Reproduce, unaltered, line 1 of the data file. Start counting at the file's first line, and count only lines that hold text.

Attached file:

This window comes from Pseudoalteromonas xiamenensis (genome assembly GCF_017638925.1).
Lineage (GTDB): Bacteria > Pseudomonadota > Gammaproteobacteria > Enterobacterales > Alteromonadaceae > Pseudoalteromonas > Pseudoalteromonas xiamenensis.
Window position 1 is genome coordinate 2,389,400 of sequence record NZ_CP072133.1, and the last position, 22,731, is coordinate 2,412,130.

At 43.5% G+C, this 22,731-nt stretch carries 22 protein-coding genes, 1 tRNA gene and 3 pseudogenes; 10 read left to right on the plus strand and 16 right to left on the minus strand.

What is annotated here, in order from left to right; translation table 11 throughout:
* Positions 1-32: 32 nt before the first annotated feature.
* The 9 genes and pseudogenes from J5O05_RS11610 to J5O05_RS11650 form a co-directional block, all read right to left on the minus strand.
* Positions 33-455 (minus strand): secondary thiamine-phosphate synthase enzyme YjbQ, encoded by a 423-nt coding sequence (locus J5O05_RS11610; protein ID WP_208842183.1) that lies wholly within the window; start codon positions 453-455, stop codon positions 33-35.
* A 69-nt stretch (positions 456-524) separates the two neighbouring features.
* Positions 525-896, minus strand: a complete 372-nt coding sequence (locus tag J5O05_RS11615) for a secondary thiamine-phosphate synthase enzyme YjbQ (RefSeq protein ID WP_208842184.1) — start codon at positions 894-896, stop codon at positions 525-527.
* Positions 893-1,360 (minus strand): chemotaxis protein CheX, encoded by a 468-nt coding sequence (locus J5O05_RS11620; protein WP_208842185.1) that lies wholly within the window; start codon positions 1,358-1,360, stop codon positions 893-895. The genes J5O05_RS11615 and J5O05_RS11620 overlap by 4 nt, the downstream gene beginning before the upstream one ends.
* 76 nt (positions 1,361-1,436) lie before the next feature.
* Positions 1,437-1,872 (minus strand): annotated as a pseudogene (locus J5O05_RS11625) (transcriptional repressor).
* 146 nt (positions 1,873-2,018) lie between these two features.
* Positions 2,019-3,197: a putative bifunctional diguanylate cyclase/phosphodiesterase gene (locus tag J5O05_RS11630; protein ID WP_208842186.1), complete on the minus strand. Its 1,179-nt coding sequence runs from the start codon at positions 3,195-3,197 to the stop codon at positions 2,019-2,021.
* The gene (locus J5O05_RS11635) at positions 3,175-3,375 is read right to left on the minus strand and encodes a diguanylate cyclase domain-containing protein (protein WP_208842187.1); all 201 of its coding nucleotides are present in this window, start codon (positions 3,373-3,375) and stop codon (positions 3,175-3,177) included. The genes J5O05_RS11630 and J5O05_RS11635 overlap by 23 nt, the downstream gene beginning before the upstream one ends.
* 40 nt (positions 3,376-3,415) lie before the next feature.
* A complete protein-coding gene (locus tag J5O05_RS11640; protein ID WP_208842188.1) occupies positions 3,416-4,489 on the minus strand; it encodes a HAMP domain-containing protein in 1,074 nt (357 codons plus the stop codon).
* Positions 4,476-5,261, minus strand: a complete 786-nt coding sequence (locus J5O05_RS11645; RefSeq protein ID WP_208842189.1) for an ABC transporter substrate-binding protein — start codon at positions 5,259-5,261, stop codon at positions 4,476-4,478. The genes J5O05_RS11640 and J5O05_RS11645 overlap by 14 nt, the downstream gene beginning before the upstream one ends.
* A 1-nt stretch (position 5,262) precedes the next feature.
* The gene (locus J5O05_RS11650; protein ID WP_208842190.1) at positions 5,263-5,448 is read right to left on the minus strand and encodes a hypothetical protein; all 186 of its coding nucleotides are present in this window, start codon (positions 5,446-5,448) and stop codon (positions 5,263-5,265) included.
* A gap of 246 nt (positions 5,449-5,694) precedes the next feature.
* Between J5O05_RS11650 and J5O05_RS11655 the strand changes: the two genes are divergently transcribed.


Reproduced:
This window comes from Pseudoalteromonas xiamenensis (genome assembly GCF_017638925.1).